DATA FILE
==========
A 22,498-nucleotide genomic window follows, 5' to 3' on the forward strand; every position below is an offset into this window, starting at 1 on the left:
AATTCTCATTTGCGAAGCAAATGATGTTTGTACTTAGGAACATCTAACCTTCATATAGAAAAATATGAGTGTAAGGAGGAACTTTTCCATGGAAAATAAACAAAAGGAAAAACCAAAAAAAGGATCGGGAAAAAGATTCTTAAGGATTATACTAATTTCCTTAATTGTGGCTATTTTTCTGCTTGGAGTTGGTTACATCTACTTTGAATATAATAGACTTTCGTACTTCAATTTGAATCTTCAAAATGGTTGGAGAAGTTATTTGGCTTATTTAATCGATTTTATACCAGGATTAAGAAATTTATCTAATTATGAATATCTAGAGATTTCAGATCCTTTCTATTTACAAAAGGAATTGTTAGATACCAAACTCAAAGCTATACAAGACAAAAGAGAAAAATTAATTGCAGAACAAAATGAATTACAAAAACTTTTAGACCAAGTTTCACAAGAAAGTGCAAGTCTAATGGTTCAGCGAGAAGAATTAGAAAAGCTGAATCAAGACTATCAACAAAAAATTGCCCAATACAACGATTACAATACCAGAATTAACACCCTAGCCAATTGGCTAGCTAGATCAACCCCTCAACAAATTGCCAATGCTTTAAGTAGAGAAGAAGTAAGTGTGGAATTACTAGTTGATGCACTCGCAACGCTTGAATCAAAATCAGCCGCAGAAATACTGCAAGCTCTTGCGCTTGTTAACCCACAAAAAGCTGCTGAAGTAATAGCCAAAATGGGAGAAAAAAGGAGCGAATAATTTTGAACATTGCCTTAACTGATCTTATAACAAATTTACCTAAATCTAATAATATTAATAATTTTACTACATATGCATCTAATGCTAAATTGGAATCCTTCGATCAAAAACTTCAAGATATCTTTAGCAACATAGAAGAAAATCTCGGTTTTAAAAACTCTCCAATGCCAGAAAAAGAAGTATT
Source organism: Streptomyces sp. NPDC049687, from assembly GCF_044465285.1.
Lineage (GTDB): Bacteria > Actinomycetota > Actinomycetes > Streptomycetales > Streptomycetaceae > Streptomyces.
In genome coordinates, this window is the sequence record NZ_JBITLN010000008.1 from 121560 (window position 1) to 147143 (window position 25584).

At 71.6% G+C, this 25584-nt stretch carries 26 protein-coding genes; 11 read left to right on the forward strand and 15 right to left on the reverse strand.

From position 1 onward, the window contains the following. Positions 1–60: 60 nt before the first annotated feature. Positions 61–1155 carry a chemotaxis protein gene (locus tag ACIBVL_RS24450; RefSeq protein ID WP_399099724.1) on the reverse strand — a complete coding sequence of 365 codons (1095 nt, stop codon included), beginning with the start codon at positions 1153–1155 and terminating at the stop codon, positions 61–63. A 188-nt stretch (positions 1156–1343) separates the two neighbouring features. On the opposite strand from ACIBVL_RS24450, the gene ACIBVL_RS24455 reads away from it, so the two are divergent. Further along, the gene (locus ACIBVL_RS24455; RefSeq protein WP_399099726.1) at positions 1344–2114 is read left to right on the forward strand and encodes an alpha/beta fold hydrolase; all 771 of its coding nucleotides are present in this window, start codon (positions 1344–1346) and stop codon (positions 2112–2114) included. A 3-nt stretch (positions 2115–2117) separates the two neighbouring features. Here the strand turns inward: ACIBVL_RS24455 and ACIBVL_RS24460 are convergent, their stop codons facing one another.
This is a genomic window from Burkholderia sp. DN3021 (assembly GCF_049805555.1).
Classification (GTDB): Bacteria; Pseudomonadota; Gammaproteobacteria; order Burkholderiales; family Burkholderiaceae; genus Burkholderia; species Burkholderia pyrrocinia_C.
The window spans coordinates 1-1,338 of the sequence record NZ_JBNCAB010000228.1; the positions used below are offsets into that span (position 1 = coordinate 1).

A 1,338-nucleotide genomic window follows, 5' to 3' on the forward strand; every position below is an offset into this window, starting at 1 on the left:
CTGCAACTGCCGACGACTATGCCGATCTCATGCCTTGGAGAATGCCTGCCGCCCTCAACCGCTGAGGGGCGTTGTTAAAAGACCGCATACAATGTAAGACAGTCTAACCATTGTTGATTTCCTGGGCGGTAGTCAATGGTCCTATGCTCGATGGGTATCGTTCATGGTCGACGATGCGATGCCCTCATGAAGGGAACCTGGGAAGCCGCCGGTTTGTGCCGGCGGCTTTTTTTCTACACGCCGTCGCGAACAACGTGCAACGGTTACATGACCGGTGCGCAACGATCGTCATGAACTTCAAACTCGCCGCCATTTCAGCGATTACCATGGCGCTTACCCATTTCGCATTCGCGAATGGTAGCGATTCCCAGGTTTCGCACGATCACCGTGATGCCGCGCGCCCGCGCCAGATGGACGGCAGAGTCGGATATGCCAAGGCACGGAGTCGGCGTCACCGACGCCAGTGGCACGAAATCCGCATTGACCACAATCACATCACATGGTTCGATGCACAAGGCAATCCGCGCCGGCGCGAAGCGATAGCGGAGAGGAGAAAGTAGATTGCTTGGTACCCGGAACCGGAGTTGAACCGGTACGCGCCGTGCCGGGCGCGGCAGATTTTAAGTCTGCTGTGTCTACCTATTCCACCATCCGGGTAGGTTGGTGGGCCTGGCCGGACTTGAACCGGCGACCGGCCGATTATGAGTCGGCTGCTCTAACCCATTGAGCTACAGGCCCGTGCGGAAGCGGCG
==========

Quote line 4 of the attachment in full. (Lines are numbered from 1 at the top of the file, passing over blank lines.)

Lineage (GTDB): Bacteria > Actinomycetota > Actinomycetes > Streptomycetales > Streptomycetaceae > Streptomyces.